Amid a relatively peaceful yet frigid spring semester, the University of Minnesota Police Department continues to serve the University community and keep our expansive campus relatively safe. Although UMPD has handled campus safety smoothly, questions have surfaced regarding UMPD funding and the limit of its capabilities. Administrative cuts across the University have been prevalent. However, the UMPD budget largely remains untouched, according to a recent Minnesota Daily article. This may seem trivial because we expect trends to remain similar throughout the University. But the UMPD budget remains the same for a reason and should be upheld — ensuring a continuation of the same level of safety that has been enjoyed thus far on campus.
There are many reasons the UMPD budget has remained untouched, with the most prominent being that officer salaries take up a large portion of the budget. The University is a large campus settled right next to downtown Minneapolis, (and in St. Paul), which includes easy access in and out of every area of campus. It takes a great deal of manpower to cover the more than 1,150 acres that the University occupies, and it would be irresponsible to cut officers with the sole intention of simply limiting the UMPD budget. During fall and spring semesters, campus alone comprises enough people to be considered the fifth largest city in the entire state. Given relatively low crime rates compared to other Big Ten schools, the UMPD budget, and thus its officer numbers, should remain untouched in order to ensure the same level of security moving forward.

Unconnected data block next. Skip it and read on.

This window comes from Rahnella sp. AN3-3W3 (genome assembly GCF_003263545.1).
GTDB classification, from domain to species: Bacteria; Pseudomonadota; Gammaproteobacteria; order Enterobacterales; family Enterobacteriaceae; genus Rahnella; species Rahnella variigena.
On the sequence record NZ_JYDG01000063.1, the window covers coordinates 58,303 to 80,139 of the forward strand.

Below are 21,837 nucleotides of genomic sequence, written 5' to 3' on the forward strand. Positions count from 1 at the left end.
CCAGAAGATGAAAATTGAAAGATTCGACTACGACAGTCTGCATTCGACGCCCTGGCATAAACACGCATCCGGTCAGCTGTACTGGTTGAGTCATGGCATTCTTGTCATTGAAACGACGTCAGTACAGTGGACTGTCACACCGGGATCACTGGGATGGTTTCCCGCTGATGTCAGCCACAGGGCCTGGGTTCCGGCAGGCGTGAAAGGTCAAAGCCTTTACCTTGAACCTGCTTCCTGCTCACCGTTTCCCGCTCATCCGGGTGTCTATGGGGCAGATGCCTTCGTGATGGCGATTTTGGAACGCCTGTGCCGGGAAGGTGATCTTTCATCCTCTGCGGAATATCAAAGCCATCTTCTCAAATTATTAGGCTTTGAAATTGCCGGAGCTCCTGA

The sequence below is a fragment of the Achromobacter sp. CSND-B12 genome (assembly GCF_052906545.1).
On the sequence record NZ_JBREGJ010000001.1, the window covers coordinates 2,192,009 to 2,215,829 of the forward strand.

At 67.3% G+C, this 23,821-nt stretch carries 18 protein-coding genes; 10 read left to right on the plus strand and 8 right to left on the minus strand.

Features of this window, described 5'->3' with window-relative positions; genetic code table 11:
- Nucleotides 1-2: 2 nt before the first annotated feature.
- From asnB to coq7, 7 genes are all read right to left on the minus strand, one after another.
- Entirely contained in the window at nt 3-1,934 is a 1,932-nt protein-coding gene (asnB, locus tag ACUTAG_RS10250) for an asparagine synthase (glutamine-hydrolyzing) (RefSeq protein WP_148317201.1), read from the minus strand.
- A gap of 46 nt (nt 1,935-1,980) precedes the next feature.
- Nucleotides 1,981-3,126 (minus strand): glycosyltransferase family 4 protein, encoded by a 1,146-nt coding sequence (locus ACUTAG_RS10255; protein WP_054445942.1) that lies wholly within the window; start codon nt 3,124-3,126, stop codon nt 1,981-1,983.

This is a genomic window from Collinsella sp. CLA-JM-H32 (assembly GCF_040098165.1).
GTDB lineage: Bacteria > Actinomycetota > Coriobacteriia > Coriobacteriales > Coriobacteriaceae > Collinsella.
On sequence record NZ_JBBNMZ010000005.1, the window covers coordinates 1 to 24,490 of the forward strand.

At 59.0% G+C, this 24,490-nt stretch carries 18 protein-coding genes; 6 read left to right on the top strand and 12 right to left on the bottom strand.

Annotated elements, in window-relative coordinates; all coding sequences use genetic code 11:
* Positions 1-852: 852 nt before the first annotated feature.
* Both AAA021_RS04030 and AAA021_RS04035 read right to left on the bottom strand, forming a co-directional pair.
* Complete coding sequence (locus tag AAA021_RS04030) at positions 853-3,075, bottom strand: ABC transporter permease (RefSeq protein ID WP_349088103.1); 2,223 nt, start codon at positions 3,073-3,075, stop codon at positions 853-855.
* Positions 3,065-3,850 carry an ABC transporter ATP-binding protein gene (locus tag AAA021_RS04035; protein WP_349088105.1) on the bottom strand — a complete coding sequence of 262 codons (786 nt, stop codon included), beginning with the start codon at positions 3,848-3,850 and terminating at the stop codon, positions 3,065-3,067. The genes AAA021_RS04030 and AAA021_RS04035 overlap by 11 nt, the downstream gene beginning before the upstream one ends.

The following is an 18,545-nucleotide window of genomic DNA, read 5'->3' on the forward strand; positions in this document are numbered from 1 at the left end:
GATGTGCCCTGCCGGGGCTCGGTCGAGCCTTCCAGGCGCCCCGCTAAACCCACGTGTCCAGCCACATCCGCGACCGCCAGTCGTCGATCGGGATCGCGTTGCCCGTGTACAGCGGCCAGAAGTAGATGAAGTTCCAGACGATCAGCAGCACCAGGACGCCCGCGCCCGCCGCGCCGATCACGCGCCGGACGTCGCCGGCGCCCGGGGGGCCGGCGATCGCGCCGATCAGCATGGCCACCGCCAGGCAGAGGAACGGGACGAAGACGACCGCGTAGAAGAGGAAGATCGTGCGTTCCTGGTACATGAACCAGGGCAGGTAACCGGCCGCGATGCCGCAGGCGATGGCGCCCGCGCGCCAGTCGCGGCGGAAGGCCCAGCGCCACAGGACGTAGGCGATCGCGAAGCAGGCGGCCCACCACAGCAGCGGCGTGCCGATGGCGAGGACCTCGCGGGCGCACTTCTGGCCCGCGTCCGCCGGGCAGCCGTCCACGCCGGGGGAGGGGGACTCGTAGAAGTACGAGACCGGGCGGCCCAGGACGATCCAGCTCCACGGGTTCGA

Recently, the Students for a Democratic Society organized a rally calling for the disarmament of the UMPD. Although we support the group's effort to organize and voice its opinion, we disagree with its message. Given that crime statistics remain low and the only incident involving a discharged firearm in the last 10 years was to put down a dying raccoon, the UMPD has offered no evidence of larger problems regarding use of force. We've previously acknowledged larger problems regarding policing in the Twin Cities and on a national level. However, these issues may be more prevalent on a city, state or national scale, rather than on a campus scale. If reforms to the UMPD were determined to be necessary, we believe the best way is through community engagement, rather than defunding, disarming or even dismantling.
A great first step in a reform process was initiated by Minnesota Student Association's University of Minnesota Police Department Student Engagement team, which creates a board responsible for holding UMPD student body ambassadors roles. By engaging with police and creating open lines of communication through the ambassadors positions, we can create an environment in which the student body and the UMPD work together to ensure student needs are met and safety on campus is better than ever.
We should continue communicating with the UMPD, whether through MSA, University resources or individually. The responsibility of keeping campus safe falls on the shoulders of everyone, and budget cuts are not the one-size-fits-all solution that it often seems to be.